• twotwotwo - Saturday, September 13, 2014 - link

    They do have Thunderbolt and aren't saturating the interface; I don't see the problem unless you would choose to buy or not based on the software. Reply
  • WylyQuimby - Saturday, September 13, 2014 - link

    CalverasGrande has a point. Thunderbolt doesn't exactly have the best support on Windows. I have two TB drives. One is not recognized at all by Win8.1 and the other has to be plugged in before booting. For a good scientific test one should try to eliminate all systematic errors. TB devices are primarily purchased by Mac users, one should at least also test them on a Mac. Reply
  • Osamede - Saturday, September 13, 2014 - link

    I must agree. It is great to see a Windows based analysis of this. Very useful. the same time, the primary user base is on Mac OSX and it is a major omission to see a review that completely ignores that side the equation.

    Furthermore, there are other omissions, which are material to the type of user who would consider the product:
    - No discussion of drive height limits e.g. can I stick a 12 or 15mm height 2.5" drive in here
    - No discussion of noise/fan

    And the conclusion should have touched upon other similar products which use 2.5" drives and said something even brief about how this one here stacks up in performance, functionality and value compared to those.

    Overall this "review" was a bit on the shallow side and just not good enough IMO.
  • Death666Angel - Saturday, September 13, 2014 - link

    "- No discussion of drive height limits e.g. can I stick a 12 or 15mm height 2.5" drive in here
    - No discussion of noise/fan"
    First page specifically calls out 9.5mm drives. It does not mention 12.5mm or 15mm height in any way. I derive from that, that they aren't supported.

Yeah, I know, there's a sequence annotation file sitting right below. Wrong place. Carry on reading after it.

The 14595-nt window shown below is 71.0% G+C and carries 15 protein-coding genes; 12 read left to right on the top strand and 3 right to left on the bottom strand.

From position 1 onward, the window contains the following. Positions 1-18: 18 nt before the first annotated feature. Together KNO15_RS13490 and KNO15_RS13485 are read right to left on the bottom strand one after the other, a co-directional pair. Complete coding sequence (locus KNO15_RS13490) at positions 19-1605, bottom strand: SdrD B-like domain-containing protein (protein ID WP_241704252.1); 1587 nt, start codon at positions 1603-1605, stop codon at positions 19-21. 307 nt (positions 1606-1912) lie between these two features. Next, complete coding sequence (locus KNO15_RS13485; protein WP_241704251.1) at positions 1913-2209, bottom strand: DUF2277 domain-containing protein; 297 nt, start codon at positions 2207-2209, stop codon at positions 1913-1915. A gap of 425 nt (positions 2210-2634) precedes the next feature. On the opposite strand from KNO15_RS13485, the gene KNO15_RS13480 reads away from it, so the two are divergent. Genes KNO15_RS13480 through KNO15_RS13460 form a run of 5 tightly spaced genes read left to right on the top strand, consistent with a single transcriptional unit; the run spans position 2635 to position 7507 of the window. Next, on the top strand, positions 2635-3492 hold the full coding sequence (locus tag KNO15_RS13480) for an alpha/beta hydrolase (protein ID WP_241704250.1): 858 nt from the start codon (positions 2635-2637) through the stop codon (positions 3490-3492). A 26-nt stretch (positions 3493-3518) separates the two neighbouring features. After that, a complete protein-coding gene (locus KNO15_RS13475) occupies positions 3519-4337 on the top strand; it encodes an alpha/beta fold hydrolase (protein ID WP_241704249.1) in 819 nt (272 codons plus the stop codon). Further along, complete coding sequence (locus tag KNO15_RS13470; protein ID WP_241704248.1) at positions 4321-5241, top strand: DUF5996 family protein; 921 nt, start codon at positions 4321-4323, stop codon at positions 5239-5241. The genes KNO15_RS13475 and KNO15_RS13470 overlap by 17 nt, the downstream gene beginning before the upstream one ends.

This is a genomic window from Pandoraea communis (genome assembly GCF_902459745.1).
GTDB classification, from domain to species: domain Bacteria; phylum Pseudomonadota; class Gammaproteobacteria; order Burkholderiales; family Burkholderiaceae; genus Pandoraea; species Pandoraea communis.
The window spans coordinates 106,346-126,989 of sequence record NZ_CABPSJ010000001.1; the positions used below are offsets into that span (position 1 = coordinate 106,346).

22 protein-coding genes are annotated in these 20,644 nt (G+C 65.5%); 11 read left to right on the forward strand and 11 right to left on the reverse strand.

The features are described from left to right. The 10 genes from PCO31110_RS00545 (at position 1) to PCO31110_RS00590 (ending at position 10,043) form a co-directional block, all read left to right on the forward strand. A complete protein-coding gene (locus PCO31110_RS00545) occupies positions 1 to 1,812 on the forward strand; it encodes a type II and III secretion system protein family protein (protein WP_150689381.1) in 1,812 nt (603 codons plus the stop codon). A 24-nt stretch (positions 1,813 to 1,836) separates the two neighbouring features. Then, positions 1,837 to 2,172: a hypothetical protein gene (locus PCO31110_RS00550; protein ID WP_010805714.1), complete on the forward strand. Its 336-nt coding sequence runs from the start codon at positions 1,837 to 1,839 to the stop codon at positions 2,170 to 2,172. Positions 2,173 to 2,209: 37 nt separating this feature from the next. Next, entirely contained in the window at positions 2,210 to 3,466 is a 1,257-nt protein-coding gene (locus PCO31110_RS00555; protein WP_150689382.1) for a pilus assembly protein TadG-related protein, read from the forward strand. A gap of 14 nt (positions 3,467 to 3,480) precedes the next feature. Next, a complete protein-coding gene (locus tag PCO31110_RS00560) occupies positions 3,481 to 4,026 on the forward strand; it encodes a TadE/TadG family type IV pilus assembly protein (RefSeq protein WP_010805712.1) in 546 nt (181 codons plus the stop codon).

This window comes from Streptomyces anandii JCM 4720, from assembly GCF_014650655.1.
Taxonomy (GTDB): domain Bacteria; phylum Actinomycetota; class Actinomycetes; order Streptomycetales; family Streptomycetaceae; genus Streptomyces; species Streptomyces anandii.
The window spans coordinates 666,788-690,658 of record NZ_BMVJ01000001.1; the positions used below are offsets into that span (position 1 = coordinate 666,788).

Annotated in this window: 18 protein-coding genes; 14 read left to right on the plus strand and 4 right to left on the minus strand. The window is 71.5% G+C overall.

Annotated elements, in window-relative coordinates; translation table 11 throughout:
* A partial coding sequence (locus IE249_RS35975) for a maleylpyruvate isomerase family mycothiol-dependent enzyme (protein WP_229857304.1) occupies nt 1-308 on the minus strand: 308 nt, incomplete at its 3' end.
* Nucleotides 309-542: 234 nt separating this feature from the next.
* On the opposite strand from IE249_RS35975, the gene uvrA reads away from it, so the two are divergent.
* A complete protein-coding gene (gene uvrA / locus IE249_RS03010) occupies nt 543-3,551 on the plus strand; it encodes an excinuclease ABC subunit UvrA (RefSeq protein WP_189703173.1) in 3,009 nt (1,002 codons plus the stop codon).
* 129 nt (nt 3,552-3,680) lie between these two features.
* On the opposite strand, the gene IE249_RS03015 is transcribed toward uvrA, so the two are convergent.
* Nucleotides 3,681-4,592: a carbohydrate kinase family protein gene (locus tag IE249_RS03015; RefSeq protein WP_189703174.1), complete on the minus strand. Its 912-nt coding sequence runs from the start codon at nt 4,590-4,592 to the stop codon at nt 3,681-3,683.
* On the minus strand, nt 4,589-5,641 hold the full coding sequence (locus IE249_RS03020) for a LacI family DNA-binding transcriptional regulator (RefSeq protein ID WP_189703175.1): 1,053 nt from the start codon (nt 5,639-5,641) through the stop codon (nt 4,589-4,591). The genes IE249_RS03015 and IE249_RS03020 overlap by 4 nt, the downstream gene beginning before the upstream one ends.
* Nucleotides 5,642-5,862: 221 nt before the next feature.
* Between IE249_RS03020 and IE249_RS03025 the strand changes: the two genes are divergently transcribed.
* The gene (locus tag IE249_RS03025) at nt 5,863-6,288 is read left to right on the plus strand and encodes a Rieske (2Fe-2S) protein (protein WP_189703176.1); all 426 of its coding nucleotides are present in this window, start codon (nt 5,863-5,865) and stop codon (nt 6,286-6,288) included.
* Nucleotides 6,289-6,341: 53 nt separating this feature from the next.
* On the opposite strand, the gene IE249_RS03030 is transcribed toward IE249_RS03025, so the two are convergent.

Furthermore, in the conclusion, the article mentions the loud noise the fan makes.
  • Osamede - Saturday, September 13, 2014 - link

    Ok let me rephrase that. This is Anandtech - I expect more substance than this:

    "I did notice one irritating thing in the M4, however. The fan in the M4 makes a fairly loud noise even when the device is idling. Unfortunately I do not have a proper decibel meter to provide an objective measure of the noise."

    I mean just put out some numbers please. No numbers and there is no way one can compare this with the next product you review in two weeks. The objective and comparable approach is one major reason why people come here.

    Fair enough?
  • Gigaplex - Saturday, September 13, 2014 - link

    It stated fairly explicitly that they didn't have a meter to record numbers. Would you like them to make up some numbers? Reply
  • Osamede - Sunday, September 14, 2014 - link

    Maybe your comprehension not very good - my point is they should have one and do document the numbers. Like I said, just not good enough.

    Worse yet is apologists for half-done "review".

Log in

Don't have an account? Sign up now